For devoted gamers, adapting to a rapidly changing environment is the key to a happy and enjoyable experience. As one of the fastest-growing sectors, the gaming industry transforms every year into a challenging world that demands more time, more resources, more wits – more everything. Perhaps you consider yourself a master in the field, but are you quite so sure there is nothing left to learn? Here is one interesting expression you probably haven’t heard about: gamblification.
Betting Features in Social Games
A term that baffles even the insider experts, it refers to the use of gambling mechanics or features for non-gambling purposes. Apparently, this is the latest trend that has taken over social gaming, so expect to see this word popping out everywhere you look. While many find it surprising that mobile and browser games now have gambling-based elements, think about it for a second, and you will realize this approach is not new at all. How many times have you been tempted to wager real money just to be able to unlock new levels with better potential prizes, or buy additional credits to spin the wheel a few more times in hopes of nailing that huge jackpot? And in ‘free’ games meant for fun, where the rewards are virtual and have no value in the real world? Even though we know it is a waste of money, sometimes we can’t resist thinking – what’s a dollar or two?
Gamblification is just a new, fancy word for an old phenomenon that we have been exposed to time and time again, but never actually perceived as gambling. Providers of these games do not force us, but they do entice us with the ’Wow, I’ve won!’ factor. A sense of accomplishment is at the core of the gaming (and gambling) experience, and big companies capitalize on this fact to boost player investment, that is to say, retention.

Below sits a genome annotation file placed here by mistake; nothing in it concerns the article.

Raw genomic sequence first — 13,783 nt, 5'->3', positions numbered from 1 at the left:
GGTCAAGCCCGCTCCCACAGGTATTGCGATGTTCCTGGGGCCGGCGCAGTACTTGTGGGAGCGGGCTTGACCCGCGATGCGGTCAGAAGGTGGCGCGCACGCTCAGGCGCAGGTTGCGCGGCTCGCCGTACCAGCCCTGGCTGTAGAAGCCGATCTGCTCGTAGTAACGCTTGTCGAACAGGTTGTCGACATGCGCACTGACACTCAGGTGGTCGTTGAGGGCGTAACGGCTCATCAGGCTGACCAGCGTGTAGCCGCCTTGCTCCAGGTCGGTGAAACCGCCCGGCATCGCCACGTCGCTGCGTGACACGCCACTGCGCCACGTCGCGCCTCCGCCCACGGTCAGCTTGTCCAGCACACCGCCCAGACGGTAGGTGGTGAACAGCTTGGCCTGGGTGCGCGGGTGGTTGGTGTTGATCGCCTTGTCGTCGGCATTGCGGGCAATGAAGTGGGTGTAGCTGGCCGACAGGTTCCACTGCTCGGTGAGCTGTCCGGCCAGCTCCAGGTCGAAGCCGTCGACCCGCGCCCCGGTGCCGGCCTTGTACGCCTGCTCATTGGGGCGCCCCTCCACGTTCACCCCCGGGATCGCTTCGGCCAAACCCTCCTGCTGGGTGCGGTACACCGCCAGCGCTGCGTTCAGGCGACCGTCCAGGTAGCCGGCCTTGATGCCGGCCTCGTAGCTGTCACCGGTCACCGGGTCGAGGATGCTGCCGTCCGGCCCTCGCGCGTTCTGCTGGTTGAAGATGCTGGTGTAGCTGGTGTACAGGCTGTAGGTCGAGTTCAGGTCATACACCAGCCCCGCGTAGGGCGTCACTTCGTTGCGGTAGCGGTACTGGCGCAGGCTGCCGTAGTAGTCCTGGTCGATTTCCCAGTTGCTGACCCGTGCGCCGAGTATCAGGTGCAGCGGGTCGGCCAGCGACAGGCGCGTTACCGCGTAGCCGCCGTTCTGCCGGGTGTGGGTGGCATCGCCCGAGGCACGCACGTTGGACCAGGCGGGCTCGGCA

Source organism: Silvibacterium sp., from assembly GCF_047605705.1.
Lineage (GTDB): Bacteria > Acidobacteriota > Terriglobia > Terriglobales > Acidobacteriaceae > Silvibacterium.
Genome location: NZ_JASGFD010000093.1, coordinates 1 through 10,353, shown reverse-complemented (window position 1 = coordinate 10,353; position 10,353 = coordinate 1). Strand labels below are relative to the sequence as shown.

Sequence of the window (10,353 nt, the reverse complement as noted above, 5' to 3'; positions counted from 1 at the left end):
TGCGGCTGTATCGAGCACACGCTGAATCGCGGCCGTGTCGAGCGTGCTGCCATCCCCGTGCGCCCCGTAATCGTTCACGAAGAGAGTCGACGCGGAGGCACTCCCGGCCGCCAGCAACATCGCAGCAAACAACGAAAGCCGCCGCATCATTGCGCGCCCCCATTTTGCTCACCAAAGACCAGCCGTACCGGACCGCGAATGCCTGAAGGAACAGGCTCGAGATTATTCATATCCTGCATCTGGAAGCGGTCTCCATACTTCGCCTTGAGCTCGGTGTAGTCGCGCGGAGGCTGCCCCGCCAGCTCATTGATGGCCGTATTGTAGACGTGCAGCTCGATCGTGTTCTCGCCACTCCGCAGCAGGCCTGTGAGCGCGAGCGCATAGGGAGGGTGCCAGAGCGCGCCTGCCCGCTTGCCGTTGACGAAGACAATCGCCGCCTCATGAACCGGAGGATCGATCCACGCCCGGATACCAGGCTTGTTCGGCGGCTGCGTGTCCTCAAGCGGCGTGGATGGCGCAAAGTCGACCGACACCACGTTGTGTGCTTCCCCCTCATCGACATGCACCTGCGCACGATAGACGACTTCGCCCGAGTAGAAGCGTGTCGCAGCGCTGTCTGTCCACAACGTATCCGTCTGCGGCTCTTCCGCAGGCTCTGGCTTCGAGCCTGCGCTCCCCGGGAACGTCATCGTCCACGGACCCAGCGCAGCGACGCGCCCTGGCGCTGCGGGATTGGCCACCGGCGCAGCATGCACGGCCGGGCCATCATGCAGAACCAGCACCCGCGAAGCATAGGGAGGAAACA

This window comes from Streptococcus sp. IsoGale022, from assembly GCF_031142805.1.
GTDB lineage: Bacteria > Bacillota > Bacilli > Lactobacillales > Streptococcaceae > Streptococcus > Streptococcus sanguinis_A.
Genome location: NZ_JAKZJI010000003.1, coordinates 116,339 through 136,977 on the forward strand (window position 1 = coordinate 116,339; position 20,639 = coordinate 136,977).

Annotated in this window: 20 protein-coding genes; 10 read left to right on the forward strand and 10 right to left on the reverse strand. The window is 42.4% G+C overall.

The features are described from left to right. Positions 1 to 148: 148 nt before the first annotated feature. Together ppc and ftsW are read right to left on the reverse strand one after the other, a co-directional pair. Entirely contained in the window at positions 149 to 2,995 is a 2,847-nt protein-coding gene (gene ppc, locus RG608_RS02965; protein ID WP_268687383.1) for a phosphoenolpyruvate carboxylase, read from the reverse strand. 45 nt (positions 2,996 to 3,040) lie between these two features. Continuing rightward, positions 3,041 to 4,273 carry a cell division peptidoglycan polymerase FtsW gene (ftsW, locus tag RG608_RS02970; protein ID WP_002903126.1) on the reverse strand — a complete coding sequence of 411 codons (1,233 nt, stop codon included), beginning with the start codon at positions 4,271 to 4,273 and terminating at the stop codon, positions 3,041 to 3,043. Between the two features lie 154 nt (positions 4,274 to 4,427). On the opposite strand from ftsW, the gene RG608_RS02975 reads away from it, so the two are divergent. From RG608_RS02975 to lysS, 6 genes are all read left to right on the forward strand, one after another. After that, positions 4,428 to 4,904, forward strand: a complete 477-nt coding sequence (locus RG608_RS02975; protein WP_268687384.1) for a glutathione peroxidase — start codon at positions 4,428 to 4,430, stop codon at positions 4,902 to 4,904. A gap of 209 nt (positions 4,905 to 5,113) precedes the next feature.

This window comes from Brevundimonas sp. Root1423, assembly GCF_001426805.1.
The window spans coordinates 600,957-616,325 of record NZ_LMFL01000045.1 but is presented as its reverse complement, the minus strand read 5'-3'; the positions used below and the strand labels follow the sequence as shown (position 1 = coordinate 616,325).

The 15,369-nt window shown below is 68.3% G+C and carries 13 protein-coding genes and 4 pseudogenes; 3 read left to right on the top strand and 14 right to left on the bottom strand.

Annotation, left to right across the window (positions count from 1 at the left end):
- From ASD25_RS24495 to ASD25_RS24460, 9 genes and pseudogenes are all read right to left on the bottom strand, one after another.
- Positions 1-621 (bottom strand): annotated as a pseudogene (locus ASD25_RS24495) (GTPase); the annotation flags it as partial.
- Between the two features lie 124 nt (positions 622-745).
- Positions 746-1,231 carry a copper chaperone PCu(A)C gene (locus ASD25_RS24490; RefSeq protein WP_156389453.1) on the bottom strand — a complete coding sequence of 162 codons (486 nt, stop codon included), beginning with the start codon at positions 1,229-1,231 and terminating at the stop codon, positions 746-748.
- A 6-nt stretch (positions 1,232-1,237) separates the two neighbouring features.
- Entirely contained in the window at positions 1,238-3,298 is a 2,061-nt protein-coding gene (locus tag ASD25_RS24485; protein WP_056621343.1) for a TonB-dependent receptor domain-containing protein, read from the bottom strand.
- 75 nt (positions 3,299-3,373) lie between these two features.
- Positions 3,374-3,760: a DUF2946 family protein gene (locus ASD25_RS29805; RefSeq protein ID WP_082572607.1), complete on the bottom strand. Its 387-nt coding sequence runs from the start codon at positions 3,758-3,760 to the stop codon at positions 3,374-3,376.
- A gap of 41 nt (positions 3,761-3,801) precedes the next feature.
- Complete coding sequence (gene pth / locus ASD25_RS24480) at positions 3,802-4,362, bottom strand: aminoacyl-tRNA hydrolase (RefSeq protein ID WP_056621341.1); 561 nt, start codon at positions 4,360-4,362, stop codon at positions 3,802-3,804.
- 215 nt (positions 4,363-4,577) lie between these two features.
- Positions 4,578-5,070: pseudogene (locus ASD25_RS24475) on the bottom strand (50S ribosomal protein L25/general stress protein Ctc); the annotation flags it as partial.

Now that it has a name attached to it and officially happening, we have to ask ourselves – are we ok with games that are supposed to be casual, free and easily accessible to anyone with an internet connection and a mobile device, yet subtly require real money for a chance to obtain in-game items that are otherwise useless?
For Kids and Adults Alike
There are many types of social network games with gamblification elements available on the market, from tournaments and puzzles to card-based and slot machine variants. We shouldn’t confuse these with applications meant for adults that offer chips or in-game rewards that can be redeemed or exchanged for cash, comp points, amenities and other items of value at various land-based and online establishments. Providers and hosting platforms of these products often collaborate with licensed and regulated casinos, in compliance with gambling laws of the country they are based in.
On the other hand, we have social gamblification games that are not classified as games of chance or skill and do not require appropriate licenses to be developed or distributed. Social gaming is a relatively new field and it has yet to receive proper regulatory framework. Outdated federal and state laws give the providers the green light to produce and offer these games via public channels without repercussions.
Even so, gamblification installments do have betting mechanics incorporated and offer non-redeemable prizes in exchange for real money. Most have some virtual currency or credits with fixed starting pools used for wagering. Once the balance is empty, more credits must be bought for cash to continue playing, obtain in-game items, enter tournaments or activate mini-games. Manufacturers refer to these gambling mechanics – special features that should extend the gameplay, enhance standard installments and make them more engaging for players.
Seasoned punters would not lose time and resources on games of such ambiguous ilk, but inexperienced players and especially minors are often easily beguiled. As a social network and mobile games, gamblification offerings are not subject to age restrictions or age verification procedures that all classified casino games legally have to be. And since nothing of value can be won playing them, developers and operators do not need to acquire gambling licenses either. As long as their terms of service state that underage persons are prohibited from playing, they are in the clear.
The gaming community is divided when it comes to legal status, classification or purpose of gamblification products. Some endorse the trend, while others advocate for stronger controls to counter exploitation of minors, gambling addiction and fraud. These are valid concerns, and now that the public is getting well-acquainted with the social gamblification concept, we can expect authorities are inspecting the offerings and platforms more closely in the future.